The world of construction has gone through many changes through the millenniums. The history of drywall has it’s beginnings from over 100 years ago. We have used plaster walls for thousands of years and when drywall came around, it was not a popular choice. But why do we use drywall today? During and after WWII, the use of this newer product started to take hold in the United States.
The history of drywall has it’s beginnings in Plaster. Plaster has been the go to product used in home for thousands of years. The Egyptians used plaster. They made it by burning Gypsum in open air fires to produce the plaster. Plaster has been found at archeological sites of the Greeks, Romans, and throughout the middle east. It was used not only for their homes, but for major buildings, sculptures, and pyramids.
In the 1700s, a French chemist, Antoine Lavoiser, analyzed Gypsum and this knowledge led to the wholesale use of plaster through the company Plaster of Paris. In the early 20th century it was still industry standard for both residential and commercial construction. This all started to change with the arrival of WWII and the years to come.
The change from plaster to drywall was a slow one. Despite lack of popularity with civilians, drywall had been used for temporary military buildings during WWI. It later became the popular choice for the U.S. military after a barracks fire took the lives of several servicemen. This is due to Gypsum’s natural fire resistance. Still, civilians did not want drywall in their homes because they saw it as a substandard building material.
Created in the early 1900s, Drywall came from it’s grandfather, Sackett Board (Plaster of Paris put between layers of paper). In 1916 USG (United States Gypsum Corporation) bought the Sackett Plaster Board Company and continued to be further developed over the years before the war.
As men were shipped off to Europe during WWII, manufacturing focused on wartime products. With the shortage of workers and the need for cheaper building materials to offset wartime costs a change needed to happen. This is when we turned towards the use of drywall, then known as sheetrock. To focus money and manufacturing for the wartime effort, civilians started using drywall in new construction.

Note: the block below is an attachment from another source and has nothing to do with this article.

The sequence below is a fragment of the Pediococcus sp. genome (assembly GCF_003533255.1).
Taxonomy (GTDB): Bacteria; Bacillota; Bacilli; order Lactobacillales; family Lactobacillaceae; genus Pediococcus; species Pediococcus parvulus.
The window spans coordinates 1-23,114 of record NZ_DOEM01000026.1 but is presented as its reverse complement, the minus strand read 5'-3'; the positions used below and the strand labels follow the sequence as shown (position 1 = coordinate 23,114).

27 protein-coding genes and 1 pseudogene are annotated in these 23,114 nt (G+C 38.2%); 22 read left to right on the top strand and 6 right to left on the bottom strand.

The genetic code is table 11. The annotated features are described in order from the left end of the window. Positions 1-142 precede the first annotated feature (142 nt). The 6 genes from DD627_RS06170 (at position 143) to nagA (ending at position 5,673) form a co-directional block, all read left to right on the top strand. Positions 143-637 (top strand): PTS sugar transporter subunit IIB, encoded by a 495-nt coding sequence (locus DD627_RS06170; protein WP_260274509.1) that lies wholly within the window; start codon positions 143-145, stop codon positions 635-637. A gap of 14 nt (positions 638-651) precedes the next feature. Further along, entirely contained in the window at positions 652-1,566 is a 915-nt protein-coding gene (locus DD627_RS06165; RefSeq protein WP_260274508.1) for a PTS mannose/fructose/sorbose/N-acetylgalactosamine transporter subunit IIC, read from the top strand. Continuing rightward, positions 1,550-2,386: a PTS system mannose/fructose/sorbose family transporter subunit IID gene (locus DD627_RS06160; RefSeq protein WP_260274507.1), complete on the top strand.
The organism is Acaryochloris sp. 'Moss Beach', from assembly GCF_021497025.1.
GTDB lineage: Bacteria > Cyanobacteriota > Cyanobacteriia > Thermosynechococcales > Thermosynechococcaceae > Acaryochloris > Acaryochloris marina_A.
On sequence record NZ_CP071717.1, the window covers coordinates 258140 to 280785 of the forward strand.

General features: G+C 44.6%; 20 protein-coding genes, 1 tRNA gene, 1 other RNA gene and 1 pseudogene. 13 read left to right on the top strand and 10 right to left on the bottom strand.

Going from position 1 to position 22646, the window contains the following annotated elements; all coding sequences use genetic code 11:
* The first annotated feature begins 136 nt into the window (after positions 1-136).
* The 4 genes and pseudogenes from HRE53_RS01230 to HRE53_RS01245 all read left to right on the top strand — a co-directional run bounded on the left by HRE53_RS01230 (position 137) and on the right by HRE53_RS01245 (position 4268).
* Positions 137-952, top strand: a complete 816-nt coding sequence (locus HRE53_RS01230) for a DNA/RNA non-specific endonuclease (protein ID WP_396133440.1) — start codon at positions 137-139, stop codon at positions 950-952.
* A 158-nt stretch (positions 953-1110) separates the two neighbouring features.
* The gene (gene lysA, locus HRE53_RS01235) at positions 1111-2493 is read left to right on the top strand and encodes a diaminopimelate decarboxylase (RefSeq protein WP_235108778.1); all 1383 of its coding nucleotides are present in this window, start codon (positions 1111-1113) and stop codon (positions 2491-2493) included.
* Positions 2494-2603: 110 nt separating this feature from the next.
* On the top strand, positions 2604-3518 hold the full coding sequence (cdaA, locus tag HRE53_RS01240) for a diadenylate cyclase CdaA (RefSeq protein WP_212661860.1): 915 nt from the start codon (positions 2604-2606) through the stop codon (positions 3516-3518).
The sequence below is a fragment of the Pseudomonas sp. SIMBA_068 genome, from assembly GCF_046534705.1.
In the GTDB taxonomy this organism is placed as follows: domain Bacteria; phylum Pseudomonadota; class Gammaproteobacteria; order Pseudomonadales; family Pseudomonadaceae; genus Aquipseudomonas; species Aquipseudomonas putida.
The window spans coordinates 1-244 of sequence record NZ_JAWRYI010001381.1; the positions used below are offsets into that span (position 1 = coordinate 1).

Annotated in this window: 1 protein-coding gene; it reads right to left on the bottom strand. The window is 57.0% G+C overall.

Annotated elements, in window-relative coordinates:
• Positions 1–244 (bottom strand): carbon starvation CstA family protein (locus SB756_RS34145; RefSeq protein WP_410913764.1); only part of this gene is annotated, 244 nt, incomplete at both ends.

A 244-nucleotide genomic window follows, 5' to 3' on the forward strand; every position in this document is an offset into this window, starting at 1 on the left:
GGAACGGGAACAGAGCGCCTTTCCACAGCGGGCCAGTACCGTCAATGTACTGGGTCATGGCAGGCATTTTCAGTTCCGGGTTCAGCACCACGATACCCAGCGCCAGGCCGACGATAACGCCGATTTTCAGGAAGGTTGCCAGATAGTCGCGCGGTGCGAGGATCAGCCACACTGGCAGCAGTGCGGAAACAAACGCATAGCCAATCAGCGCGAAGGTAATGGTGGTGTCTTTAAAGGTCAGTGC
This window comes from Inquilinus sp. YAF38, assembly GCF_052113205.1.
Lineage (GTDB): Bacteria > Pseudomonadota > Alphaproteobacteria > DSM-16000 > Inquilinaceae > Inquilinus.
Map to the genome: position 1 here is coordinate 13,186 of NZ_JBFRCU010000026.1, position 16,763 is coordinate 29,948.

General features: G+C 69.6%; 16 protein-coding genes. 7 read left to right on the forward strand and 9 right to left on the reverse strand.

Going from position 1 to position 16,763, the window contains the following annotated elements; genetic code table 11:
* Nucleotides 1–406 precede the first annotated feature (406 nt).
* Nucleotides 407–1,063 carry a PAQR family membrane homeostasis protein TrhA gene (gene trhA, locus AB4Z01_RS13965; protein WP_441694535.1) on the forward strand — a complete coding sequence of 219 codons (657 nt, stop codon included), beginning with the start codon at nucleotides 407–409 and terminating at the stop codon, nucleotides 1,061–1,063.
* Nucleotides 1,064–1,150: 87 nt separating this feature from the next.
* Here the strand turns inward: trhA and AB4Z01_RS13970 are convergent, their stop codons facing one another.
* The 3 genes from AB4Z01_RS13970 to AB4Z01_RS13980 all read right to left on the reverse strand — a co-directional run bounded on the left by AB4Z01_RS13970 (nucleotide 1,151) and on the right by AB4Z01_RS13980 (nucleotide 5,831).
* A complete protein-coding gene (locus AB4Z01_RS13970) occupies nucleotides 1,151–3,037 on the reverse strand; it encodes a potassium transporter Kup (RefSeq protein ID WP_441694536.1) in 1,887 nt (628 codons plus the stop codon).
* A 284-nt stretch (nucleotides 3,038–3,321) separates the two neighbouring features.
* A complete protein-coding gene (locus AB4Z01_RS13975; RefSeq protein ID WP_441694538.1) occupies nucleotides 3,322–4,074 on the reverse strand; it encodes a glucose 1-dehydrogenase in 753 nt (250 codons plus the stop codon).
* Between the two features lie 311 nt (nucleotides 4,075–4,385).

Following the war came The Housing Act of 1949 and a return by the people to the pursuit of the American Dream. After WWIII, people were moving to the suburbs; drywall was used to build these homes. By the mid 1950s, about 50% of homes had been built with drywall. This number continued to rise with the baby boom through the 60s.
At the same time, drywall continued to improve. The change from plaster to drywall was well on its way. It was tested and developed to be more fire resistant; installing and finishing became even easier. This further development meant drywall was used by itself, rather than along with plaster as it was when it first was being used. It eventually became the industry standard for commercial and residential buildings.
In the history of drywall, many things have changed. Today, drywall has evolved into a great building option for construction. It is an easy process with many options to fit a building’s needs. There are many types of drywall, from mold resistant to high abuse and in all sorts of thicknesses. Homeowners can install and finish themselves, but drywall contractors can get the job done faster because of their expertise. With the combination of good insulation, it also has great energy efficiency, unlike plaster walls.
Today, drywall is screwed directly to studs and finished using a combination of joint tape and layers of drywall mud, which smooths out the surface and to hide the joints. There are also many size options to buy, on top of that, drywall can be cut-to-size. Compared to Plaster labor today, drywall costs three times less and takes about one tenth of the time to finish. Plaster takes so long because of the thicker layers of plaster needed for the whole wall, and each layer must be completely dry before adding more on top.
Today, plaster is still used for certain remodeling and construction projects today. For older homes, or even officially historic buildings repairing plaster is an option that people usually go with. Also, plaster is used commercially for places that have high moisture exposure, such as stairwells. Or if a residential or commercial building is being built with higher end materials, plaster is usually the go to product. But for normal building and remodeling drywall is still the most cost effective option.
The history of drywall has it’s beginning with plaster. The change from plaster to drywall happened for many reasons. Homes have become more fire resistant, energy efficient, and cost effective. This makes home remodeling, be it through a improvement company or DIY an opportunity that most homeowners can do to make their houses homes.
Shakespeare Home Improvement has a great team of drywall contractors that we work with that get any projects that require drywall work done in no time. They properly finish and prepare the walls so that once painted, you will have smooth, beautiful walls for your home. Contact us today for any of your home remodeling needs.